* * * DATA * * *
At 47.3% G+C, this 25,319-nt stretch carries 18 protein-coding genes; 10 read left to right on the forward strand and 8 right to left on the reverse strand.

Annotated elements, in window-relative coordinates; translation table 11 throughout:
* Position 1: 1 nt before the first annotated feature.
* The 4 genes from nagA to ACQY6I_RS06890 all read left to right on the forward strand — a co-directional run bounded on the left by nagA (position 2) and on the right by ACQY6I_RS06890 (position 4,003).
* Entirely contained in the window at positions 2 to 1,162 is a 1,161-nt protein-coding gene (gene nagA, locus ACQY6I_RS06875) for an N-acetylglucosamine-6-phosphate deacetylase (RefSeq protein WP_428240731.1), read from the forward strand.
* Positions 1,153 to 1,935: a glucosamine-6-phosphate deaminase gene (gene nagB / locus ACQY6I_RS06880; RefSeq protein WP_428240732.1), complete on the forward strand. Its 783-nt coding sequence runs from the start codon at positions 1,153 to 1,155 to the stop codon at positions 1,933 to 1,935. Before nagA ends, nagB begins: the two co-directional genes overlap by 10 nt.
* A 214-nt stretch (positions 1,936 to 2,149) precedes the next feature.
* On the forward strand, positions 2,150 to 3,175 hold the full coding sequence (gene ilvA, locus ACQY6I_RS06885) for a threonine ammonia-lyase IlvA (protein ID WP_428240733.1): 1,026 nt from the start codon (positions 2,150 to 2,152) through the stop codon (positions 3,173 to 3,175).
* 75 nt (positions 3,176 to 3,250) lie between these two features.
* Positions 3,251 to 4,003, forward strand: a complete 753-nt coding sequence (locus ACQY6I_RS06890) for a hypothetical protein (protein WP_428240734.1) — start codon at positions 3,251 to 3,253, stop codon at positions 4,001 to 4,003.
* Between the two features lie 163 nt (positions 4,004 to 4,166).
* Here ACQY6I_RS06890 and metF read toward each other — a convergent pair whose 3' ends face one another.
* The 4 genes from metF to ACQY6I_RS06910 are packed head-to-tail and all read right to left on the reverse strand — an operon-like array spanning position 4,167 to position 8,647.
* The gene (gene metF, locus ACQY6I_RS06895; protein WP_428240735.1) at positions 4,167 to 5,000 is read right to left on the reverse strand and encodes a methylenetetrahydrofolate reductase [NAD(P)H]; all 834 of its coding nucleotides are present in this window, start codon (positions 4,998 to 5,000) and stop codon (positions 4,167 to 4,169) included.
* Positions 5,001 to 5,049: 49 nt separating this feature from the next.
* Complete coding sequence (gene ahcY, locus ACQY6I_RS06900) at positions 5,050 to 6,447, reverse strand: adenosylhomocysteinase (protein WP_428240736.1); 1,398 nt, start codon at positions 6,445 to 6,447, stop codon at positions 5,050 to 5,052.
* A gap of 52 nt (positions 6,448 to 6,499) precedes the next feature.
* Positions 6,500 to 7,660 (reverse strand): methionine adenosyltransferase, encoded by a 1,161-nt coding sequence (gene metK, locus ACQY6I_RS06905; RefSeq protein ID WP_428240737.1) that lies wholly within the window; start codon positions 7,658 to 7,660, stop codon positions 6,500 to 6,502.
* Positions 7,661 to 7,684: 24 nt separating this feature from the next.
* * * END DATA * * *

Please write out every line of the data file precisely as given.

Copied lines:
At 47.3% G+C, this 25,319-nt stretch carries 18 protein-coding genes; 10 read left to right on the forward strand and 8 right to left on the reverse strand.

Annotated elements, in window-relative coordinates; translation table 11 throughout:
* Position 1: 1 nt before the first annotated feature.
* The 4 genes from nagA to ACQY6I_RS06890 all read left to right on the forward strand — a co-directional run bounded on the left by nagA (position 2) and on the right by ACQY6I_RS06890 (position 4,003).
* Entirely contained in the window at positions 2 to 1,162 is a 1,161-nt protein-coding gene (gene nagA, locus ACQY6I_RS06875) for an N-acetylglucosamine-6-phosphate deacetylase (RefSeq protein WP_428240731.1), read from the forward strand.
* Positions 1,153 to 1,935: a glucosamine-6-phosphate deaminase gene (gene nagB / locus ACQY6I_RS06880; RefSeq protein WP_428240732.1), complete on the forward strand. Its 783-nt coding sequence runs from the start codon at positions 1,153 to 1,155 to the stop codon at positions 1,933 to 1,935. Before nagA ends, nagB begins: the two co-directional genes overlap by 10 nt.
* A 214-nt stretch (positions 1,936 to 2,149) precedes the next feature.
* On the forward strand, positions 2,150 to 3,175 hold the full coding sequence (gene ilvA, locus ACQY6I_RS06885) for a threonine ammonia-lyase IlvA (protein ID WP_428240733.1): 1,026 nt from the start codon (positions 2,150 to 2,152) through the stop codon (positions 3,173 to 3,175).
* 75 nt (positions 3,176 to 3,250) lie between these two features.
* Positions 3,251 to 4,003, forward strand: a complete 753-nt coding sequence (locus ACQY6I_RS06890) for a hypothetical protein (protein WP_428240734.1) — start codon at positions 3,251 to 3,253, stop codon at positions 4,001 to 4,003.
* Between the two features lie 163 nt (positions 4,004 to 4,166).
* Here ACQY6I_RS06890 and metF read toward each other — a convergent pair whose 3' ends face one another.
* The 4 genes from metF to ACQY6I_RS06910 are packed head-to-tail and all read right to left on the reverse strand — an operon-like array spanning position 4,167 to position 8,647.
* The gene (gene metF, locus ACQY6I_RS06895; protein WP_428240735.1) at positions 4,167 to 5,000 is read right to left on the reverse strand and encodes a methylenetetrahydrofolate reductase [NAD(P)H]; all 834 of its coding nucleotides are present in this window, start codon (positions 4,998 to 5,000) and stop codon (positions 4,167 to 4,169) included.
* Positions 5,001 to 5,049: 49 nt separating this feature from the next.
* Complete coding sequence (gene ahcY, locus ACQY6I_RS06900) at positions 5,050 to 6,447, reverse strand: adenosylhomocysteinase (protein WP_428240736.1); 1,398 nt, start codon at positions 6,445 to 6,447, stop codon at positions 5,050 to 5,052.
* A gap of 52 nt (positions 6,448 to 6,499) precedes the next feature.
* Positions 6,500 to 7,660 (reverse strand): methionine adenosyltransferase, encoded by a 1,161-nt coding sequence (gene metK, locus ACQY6I_RS06905; RefSeq protein ID WP_428240737.1) that lies wholly within the window; start codon positions 7,658 to 7,660, stop codon positions 6,500 to 6,502.
* Positions 7,661 to 7,684: 24 nt separating this feature from the next.